in JORGE, S. O., ed. – Existe uma Idade do Bronze Atlântico? Lisboa: Instituto Português de Arqueologia, p.189-191.
In this session, a number of papers will address the issues of hierarchy and conflict. I
will introduce them by making some general remarks on models that try to explain the
emergence of complex societies in the Bronze Age. In particular, I want to stress the need
for analysis of social processes on local and regional scales of research.
The Bronze Age is considered to be the period in which almost everywhere in Europe
complex societies developed. This process is supposed to have already started in the Late
Neolithic and the Copper Age when in the context of the Bell Beaker tradition the use of
metal was introduced. The correlates for complexity are generally of the same order: burials
with elaborate grave gifts, fortified settlements, monumental and ceremonial structures, evidence for long distance exchange, etc. Sometimes even the slightest difference in quality or
quantity is used as an indication for hierarchy.
In England the first stone phase of Stonehenge is built in the Beaker Period which indicates,
according to Renfrew (1973), that after 2200 BC Wessex develops into a real chiefdom
type of social organisation. In Brittany, similar and probably closely related developments
occur. In Scandinavia, according to Kristiansen (e.g. 1989), chiefdoms emerge a little later
and during the whole of the Bronze Age they are competing for access to metal supplies.
Also in Central Europe, south-eastern France and the Iberian peninsula the Bell Beaker period
is the episode in which the circulation and consumption of metal starts. In these areas,
fortified settlements like Villa Nova de San Pedro, Zambujal and Le Lebous appear to support
the models of emerging Late Neolithic and Early Bronze Age hierarchies.
Metal and the struggle for access to metal, are in most cases used as an explanation for
the origin of hierarchies. Harrison, for instance, explains this in the following manner: in
the Iberian peninsula innovations like the plough, the cart and olive and vine plantations
represented costly energy investments that Òhad to be protected from the greedy clutches of their neighbours (1980, 164). According to Harrison, the newly formed bell beaker elites could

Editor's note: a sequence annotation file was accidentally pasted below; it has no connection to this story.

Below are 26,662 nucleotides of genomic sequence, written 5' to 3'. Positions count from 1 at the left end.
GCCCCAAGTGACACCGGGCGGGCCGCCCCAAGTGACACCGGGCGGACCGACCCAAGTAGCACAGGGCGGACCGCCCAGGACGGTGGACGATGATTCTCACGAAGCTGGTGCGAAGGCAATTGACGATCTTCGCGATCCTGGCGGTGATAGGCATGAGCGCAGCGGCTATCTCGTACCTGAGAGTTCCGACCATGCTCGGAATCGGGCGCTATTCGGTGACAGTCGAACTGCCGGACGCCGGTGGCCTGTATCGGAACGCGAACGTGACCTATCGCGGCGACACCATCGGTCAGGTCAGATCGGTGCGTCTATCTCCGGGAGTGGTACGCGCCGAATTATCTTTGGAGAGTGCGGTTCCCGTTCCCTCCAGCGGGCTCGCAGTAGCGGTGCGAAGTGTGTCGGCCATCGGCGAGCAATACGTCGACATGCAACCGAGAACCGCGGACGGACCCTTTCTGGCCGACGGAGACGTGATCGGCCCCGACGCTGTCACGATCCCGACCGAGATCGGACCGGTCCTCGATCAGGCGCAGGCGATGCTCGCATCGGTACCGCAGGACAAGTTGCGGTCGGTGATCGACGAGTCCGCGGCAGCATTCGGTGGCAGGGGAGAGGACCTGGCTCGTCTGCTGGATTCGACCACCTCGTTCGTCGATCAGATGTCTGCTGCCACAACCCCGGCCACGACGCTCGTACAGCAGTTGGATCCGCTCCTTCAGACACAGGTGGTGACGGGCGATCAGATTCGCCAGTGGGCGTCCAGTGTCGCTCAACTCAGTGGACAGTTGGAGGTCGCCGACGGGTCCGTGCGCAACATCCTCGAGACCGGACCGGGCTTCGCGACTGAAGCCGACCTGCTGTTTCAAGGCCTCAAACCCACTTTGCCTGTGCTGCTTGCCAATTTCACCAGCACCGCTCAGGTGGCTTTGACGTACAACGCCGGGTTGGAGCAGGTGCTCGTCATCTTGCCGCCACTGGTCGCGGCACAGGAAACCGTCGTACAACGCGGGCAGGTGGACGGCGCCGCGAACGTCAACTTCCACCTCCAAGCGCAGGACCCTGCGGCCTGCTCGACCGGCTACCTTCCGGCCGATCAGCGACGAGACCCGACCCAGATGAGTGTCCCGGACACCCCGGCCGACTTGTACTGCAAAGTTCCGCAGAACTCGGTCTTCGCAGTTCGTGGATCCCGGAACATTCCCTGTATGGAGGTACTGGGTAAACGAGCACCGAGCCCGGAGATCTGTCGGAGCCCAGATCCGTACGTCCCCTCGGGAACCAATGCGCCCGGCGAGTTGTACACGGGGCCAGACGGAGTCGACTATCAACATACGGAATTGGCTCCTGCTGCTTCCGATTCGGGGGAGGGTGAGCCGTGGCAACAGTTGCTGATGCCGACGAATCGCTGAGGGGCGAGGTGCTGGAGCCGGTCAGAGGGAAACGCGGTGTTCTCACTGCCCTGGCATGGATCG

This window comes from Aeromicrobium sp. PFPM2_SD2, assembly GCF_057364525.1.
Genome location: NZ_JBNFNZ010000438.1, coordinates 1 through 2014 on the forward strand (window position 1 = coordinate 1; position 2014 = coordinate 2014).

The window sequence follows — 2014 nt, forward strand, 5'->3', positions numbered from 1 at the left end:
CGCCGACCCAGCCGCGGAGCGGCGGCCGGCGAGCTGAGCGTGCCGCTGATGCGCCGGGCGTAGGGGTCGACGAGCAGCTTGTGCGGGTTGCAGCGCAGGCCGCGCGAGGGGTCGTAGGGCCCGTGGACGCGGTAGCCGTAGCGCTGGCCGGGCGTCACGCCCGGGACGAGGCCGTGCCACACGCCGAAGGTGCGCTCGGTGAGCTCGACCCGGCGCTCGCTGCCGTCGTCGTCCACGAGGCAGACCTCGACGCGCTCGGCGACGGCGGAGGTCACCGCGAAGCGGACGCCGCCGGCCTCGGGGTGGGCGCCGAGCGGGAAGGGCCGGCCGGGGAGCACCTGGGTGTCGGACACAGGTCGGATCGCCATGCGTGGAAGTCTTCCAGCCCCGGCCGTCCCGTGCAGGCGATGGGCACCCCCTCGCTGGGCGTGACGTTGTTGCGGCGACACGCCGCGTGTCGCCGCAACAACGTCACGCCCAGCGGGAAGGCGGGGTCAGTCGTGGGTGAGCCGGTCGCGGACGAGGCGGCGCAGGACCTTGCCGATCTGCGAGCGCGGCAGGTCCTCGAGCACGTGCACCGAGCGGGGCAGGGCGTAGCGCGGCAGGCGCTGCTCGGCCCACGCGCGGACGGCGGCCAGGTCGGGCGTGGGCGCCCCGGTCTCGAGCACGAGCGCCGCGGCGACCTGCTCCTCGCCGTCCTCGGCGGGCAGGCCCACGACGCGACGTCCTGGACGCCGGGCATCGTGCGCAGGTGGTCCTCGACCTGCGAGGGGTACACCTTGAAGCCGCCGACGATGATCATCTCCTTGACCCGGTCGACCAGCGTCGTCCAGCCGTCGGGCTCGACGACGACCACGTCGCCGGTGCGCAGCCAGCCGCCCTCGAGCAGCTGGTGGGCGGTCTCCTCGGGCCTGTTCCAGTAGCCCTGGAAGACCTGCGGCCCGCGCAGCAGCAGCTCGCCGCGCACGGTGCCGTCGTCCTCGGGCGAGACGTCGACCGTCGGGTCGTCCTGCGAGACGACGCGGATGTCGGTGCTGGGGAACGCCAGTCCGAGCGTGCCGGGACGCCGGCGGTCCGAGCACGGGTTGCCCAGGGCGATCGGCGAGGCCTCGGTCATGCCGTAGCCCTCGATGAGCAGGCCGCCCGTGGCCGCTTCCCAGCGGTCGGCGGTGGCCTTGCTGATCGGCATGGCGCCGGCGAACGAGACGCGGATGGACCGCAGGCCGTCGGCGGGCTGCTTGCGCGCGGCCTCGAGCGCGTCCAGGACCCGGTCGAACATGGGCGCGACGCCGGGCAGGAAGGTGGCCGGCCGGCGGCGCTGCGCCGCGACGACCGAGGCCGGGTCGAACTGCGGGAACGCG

offer that protection against raiding. For their services they were paid with luxury goods of
bronze and gold. Hence, the lavish display of luxury goods and weapons, hence also, the fortifications that appear in Bell Beaker contexts in many areas. This model explains, still in
Harrisons interpretation, also the rapid expansion of chiefdoms all over Central and
This is, of course, a rather simplistic scheme, most other models are much more
sophisticated and plausible, but they all have a common denominator: they want to explain
the spread of Bell Beaker complex as the result of the same process everywhere in Europe.
The same applies to the models for the emergence of hierarchies: Wessex-type chiefdoms
seem to have been present everywhere. Patrice Brun has shown us in his contribution how
he thought that this process worked: the elites that are able to obtain goods and associated
ideas redistribute these in their local communities, which leads to homogeneity over large
I find it very difficult to accept such a scenario. Yes, of course, bronzes and other items
probably wre obtained by only a few people in the society who had access to the exchange
networks. But is not right to characterise them Europe-wide as a Wessex-type of chiefly
elite. In the Netherlands, for instance, they probably were the leaders of kinship groups and
their authority was not based on the manipulation of goods and land but on age and sex